With reference to FIG. 12, a flowchart 140 illustrates control logic for controlling an auto-ignition in engine 12 to implement a control strategy, according to which the auto-ignition support is set in operation when the engine load is lighter or lower than one predetermined engine load value, and then the circumstances are set for spark-ignited combustion when the engine load is lighter or lower than another predetermined engine load value. For ease of comparison of this flowchart 140 to the previously described flowchart 130 shown in FIG. 10, like reference numerals are used to designate like or similar blocks. Comparing FIG. 12 with FIG. 10 reveals that flowchart 140 is substantially the same as flowchart 130 except the provision of an enquiry block 142 followed by a block 144 and another enquiry block 146 followed by a block 148. Enquiry block 142, which is positioned between blocks 132 and 134, represents comparison of engine load Lr to a predetermined load value. Particularly, it is determined whether or not the engine load Lr is lighter or lower than the predetermined value thereby to determine whether or not a predetermined load condition for spark-ignited combustion is matched. This predetermined load condition may be set taking into account, for example, whether spark-ignited combustion is used to cover where the auto-ignition support could not cover or it is used to cover where the auto-ignition could cover. In this example, the predetermined load value is lower than Lr2 (see FIG. 5B). If the predetermined load condition specified at block 142 is matched, the routine goes to block 144. At block 144, microprocessor 42 requires the valve controller and spark controller to set circumstances for spark-ignited combustion. Thereafter, microprocessor 42 exits out of the routine.

If the predetermined load condition specified at block 142 is not matched, the logic goes to blocks 134, 136 and 138. Microprocessor 42 performs the same operations at these blocks 134, 136 and 138 as operations at their counterparts in FIG. 10. After block 138, the routine goes to enquiry block 146. Enquiry block 146 represents comparison of engine load Lr to another or second predetermined load value that is higher than the first mentioned predetermine load value. Particularly, it is determined whether or not the engine load Lr is lighter or lower than this second predetermined value thereby to determine whether or not a predetermined load condition for auto-ignition support is matched. The second predetermined load value is higher or greater than the first predetermined load value. In this example, the second predetermined load value is set equal to Lr2 (see FIG. 5B). If the predetermined load condition specified at block 146 is matched, the routine goes to block 148. At block 148, microprocessor 42 sets auto-ignition support in operation by requiring the spark controller to produce spark via spark plug 26 (see FIG. 2) or requiring the ozone controller to generate ozone via ozone generator 139 (see FIG. 11).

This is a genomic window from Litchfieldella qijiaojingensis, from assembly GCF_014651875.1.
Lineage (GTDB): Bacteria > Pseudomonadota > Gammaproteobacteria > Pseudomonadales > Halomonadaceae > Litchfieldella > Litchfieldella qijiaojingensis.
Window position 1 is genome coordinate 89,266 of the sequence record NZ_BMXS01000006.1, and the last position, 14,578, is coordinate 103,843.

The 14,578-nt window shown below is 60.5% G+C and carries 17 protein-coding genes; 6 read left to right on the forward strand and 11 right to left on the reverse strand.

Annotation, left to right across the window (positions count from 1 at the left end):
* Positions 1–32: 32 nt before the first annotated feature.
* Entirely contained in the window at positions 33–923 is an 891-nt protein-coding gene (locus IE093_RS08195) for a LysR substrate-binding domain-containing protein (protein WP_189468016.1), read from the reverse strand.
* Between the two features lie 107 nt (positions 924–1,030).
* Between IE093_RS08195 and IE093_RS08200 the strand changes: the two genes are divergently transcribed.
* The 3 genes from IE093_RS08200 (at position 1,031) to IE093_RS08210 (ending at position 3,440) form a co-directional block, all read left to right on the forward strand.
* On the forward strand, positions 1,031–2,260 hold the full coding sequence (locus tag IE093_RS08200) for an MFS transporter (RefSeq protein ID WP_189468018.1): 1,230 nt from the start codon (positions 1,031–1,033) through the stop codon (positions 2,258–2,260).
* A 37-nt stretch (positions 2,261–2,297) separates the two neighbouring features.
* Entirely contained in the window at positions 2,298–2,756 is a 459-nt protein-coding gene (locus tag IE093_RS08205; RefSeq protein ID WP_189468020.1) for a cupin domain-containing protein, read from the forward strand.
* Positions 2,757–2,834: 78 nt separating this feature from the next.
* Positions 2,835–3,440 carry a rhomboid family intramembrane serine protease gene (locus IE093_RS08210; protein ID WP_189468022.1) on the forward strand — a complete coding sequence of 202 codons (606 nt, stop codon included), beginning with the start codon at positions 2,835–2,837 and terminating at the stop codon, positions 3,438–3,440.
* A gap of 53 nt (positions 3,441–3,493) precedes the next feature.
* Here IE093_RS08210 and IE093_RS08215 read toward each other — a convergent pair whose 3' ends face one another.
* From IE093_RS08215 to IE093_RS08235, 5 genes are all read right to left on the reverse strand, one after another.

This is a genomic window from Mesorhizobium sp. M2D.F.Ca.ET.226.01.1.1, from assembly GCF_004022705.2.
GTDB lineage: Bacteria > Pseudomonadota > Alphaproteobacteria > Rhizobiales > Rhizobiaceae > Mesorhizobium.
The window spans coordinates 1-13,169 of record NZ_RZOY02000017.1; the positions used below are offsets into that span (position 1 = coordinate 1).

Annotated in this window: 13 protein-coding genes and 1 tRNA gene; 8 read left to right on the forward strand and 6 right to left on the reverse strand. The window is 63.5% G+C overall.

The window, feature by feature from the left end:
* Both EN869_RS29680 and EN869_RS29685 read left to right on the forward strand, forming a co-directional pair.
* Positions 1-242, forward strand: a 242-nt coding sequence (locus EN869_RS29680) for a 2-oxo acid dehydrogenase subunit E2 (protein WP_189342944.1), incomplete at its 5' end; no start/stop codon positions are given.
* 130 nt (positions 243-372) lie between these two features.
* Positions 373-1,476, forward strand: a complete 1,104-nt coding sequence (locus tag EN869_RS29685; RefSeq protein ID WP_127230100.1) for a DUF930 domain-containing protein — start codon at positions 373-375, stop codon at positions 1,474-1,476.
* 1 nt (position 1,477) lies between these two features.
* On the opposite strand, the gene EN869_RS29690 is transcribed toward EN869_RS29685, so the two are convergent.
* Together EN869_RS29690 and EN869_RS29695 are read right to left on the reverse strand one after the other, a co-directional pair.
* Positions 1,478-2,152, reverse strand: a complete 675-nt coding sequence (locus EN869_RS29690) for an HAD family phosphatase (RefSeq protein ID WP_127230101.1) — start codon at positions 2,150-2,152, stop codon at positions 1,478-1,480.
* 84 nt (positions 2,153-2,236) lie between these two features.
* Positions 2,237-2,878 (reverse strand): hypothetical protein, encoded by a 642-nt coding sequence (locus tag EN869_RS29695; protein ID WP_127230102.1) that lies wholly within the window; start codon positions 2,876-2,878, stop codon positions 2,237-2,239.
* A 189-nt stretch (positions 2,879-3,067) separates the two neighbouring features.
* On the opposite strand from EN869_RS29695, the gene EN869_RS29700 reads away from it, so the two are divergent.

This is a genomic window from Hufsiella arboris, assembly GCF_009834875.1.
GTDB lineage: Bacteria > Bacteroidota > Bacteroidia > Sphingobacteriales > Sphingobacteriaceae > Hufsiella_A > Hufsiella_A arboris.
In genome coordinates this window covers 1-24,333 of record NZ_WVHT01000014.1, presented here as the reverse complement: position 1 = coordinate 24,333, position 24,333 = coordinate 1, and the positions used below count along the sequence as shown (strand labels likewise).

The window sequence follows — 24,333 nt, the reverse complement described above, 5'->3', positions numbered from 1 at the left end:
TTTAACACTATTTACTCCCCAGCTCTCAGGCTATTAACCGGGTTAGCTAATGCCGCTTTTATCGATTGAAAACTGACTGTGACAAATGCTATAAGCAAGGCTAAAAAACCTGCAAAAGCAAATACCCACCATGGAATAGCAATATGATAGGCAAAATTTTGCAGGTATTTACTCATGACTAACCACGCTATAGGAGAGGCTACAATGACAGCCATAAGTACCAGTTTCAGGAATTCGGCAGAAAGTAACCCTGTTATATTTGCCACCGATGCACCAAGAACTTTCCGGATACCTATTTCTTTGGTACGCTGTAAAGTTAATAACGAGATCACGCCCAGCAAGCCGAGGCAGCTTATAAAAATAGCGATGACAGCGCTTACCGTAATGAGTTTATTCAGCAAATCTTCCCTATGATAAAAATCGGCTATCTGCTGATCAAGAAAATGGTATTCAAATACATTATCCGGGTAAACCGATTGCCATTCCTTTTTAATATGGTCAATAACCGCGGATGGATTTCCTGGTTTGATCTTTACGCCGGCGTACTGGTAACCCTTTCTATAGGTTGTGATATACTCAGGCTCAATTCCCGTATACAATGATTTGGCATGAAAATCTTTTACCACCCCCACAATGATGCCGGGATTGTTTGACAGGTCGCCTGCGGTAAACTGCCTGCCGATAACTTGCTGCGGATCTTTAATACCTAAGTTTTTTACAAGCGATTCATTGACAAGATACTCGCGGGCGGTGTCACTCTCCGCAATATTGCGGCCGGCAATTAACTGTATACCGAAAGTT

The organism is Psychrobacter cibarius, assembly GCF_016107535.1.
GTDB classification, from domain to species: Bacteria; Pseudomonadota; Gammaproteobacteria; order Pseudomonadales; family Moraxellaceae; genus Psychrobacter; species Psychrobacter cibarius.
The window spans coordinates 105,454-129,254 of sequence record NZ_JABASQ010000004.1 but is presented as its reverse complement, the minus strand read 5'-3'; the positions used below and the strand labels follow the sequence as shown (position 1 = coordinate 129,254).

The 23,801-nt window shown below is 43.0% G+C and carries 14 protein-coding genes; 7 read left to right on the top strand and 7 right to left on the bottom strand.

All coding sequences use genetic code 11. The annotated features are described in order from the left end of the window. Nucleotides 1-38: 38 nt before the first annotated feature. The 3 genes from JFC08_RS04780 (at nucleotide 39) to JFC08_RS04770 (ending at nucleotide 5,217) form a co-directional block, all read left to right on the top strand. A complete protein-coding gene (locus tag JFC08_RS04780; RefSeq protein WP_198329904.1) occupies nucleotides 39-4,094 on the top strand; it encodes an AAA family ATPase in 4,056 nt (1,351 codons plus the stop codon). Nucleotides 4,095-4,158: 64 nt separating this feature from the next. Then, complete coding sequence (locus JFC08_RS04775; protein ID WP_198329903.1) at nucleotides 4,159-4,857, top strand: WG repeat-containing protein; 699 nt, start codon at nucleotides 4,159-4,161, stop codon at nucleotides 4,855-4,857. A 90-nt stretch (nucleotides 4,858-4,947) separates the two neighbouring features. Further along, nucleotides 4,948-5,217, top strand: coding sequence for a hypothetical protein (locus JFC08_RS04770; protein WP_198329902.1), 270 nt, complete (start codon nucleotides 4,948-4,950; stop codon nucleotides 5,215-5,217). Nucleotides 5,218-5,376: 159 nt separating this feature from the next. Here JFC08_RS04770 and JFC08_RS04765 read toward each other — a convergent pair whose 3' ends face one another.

If the predetermined load condition specified at block 146 is not matched, microprocessor 42 exits out of the routine. After block 148, microprocessor 42 exits out of the routine.

In the previously described control strategies including those indicated by flowcharts 130 and 140, the ignitability of auto-ignition has not been monitored. In further embodiment according to the present invention, a control strategy accounts for the ignitability level. According to this control strategy, the ignitability of auto-ignition is monitored based on the evaluation of level of engine stability, and the EGRD, which has been determined based on engine speed and load using the EGRD map shown in FIG. 7, is temporarily increased with a correction amount when the ignitability is degraded. Correction amount Δx increases with the decreasing loads. In particular, the determined EGRD is increased by the correction amount Δx to reinstate the ignitability thereby to bring the engine stability into a predetermined range about a desired level of engine stability. The correction amount Δx in EGRD increases with the decreasing engine loads because a gain in cylinder temperature against a unit increase in EGRD decreases with the decreasing engine loads.

With reference now to FIG. 13, a flowchart 160 illustrates control logic for controlling an auto-ignition in engine 12 accounting for the ignitability of auto-ignition. For ease of comparison of this flowchart 160 to the previously described flowchart 130 shown in FIG. 10, like reference numerals are used to designate like or similar blocks. Comparing FIG. 13 to FIG. 10 reveals that flowchart 160 is substantially the same as flowchart 130 except the provision of blocks 162, 164, 166 and 168 between the blocks 134 and 136.